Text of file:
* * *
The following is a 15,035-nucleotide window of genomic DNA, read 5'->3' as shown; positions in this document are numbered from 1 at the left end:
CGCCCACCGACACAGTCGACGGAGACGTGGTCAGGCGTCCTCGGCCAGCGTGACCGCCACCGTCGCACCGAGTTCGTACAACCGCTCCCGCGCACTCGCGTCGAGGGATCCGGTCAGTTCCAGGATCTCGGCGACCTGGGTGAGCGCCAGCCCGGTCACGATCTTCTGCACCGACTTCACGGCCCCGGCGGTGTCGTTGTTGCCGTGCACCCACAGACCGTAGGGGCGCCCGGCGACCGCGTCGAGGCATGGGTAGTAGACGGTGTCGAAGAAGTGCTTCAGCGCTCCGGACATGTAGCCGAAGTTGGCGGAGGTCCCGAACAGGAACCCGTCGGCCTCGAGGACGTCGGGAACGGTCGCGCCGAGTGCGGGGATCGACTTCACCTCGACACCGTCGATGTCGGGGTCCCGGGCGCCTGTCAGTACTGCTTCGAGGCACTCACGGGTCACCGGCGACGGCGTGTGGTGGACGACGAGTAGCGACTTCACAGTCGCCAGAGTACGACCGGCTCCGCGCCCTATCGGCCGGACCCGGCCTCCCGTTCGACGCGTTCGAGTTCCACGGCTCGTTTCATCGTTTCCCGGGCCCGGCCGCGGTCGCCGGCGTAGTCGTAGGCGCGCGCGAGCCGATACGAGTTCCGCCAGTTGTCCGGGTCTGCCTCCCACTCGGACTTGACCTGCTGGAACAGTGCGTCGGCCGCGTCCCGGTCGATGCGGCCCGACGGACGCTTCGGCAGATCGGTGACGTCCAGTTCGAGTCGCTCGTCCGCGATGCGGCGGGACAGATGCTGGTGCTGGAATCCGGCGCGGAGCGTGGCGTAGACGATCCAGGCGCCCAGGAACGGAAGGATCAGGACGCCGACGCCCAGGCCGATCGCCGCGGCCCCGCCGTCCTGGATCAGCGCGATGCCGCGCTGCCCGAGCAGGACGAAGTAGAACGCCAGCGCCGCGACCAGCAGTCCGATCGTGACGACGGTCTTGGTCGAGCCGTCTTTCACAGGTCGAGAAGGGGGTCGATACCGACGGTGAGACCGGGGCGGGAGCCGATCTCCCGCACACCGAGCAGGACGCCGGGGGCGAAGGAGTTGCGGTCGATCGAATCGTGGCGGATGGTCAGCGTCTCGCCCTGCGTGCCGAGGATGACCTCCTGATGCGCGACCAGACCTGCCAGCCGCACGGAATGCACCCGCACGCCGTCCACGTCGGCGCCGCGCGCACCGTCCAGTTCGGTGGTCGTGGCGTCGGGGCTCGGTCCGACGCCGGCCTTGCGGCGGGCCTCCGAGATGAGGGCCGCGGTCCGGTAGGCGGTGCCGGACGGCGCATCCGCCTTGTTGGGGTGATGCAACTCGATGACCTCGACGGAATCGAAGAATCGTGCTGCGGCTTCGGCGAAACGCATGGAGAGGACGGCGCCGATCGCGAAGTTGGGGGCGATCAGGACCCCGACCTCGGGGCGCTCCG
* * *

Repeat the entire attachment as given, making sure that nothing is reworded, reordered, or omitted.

The following is a 15,035-nucleotide window of genomic DNA, read 5'->3' as shown; positions in this document are numbered from 1 at the left end:
CGCCCACCGACACAGTCGACGGAGACGTGGTCAGGCGTCCTCGGCCAGCGTGACCGCCACCGTCGCACCGAGTTCGTACAACCGCTCCCGCGCACTCGCGTCGAGGGATCCGGTCAGTTCCAGGATCTCGGCGACCTGGGTGAGCGCCAGCCCGGTCACGATCTTCTGCACCGACTTCACGGCCCCGGCGGTGTCGTTGTTGCCGTGCACCCACAGACCGTAGGGGCGCCCGGCGACCGCGTCGAGGCATGGGTAGTAGACGGTGTCGAAGAAGTGCTTCAGCGCTCCGGACATGTAGCCGAAGTTGGCGGAGGTCCCGAACAGGAACCCGTCGGCCTCGAGGACGTCGGGAACGGTCGCGCCGAGTGCGGGGATCGACTTCACCTCGACACCGTCGATGTCGGGGTCCCGGGCGCCTGTCAGTACTGCTTCGAGGCACTCACGGGTCACCGGCGACGGCGTGTGGTGGACGACGAGTAGCGACTTCACAGTCGCCAGAGTACGACCGGCTCCGCGCCCTATCGGCCGGACCCGGCCTCCCGTTCGACGCGTTCGAGTTCCACGGCTCGTTTCATCGTTTCCCGGGCCCGGCCGCGGTCGCCGGCGTAGTCGTAGGCGCGCGCGAGCCGATACGAGTTCCGCCAGTTGTCCGGGTCTGCCTCCCACTCGGACTTGACCTGCTGGAACAGTGCGTCGGCCGCGTCCCGGTCGATGCGGCCCGACGGACGCTTCGGCAGATCGGTGACGTCCAGTTCGAGTCGCTCGTCCGCGATGCGGCGGGACAGATGCTGGTGCTGGAATCCGGCGCGGAGCGTGGCGTAGACGATCCAGGCGCCCAGGAACGGAAGGATCAGGACGCCGACGCCCAGGCCGATCGCCGCGGCCCCGCCGTCCTGGATCAGCGCGATGCCGCGCTGCCCGAGCAGGACGAAGTAGAACGCCAGCGCCGCGACCAGCAGTCCGATCGTGACGACGGTCTTGGTCGAGCCGTCTTTCACAGGTCGAGAAGGGGGTCGATACCGACGGTGAGACCGGGGCGGGAGCCGATCTCCCGCACACCGAGCAGGACGCCGGGGGCGAAGGAGTTGCGGTCGATCGAATCGTGGCGGATGGTCAGCGTCTCGCCCTGCGTGCCGAGGATGACCTCCTGATGCGCGACCAGACCTGCCAGCCGCACGGAATGCACCCGCACGCCGTCCACGTCGGCGCCGCGCGCACCGTCCAGTTCGGTGGTCGTGGCGTCGGGGCTCGGTCCGACGCCGGCCTTGCGGCGGGCCTCCGAGATGAGGGCCGCGGTCCGGTAGGCGGTGCCGGACGGCGCATCCGCCTTGTTGGGGTGATGCAACTCGATGACCTCGACGGAATCGAAGAATCGTGCTGCGGCTTCGGCGAAACGCATGGAGAGGACGGCGCCGATCGCGAAGTTGGGGGCGATCAGGACCCCGACCTCGGGGCGCTCCG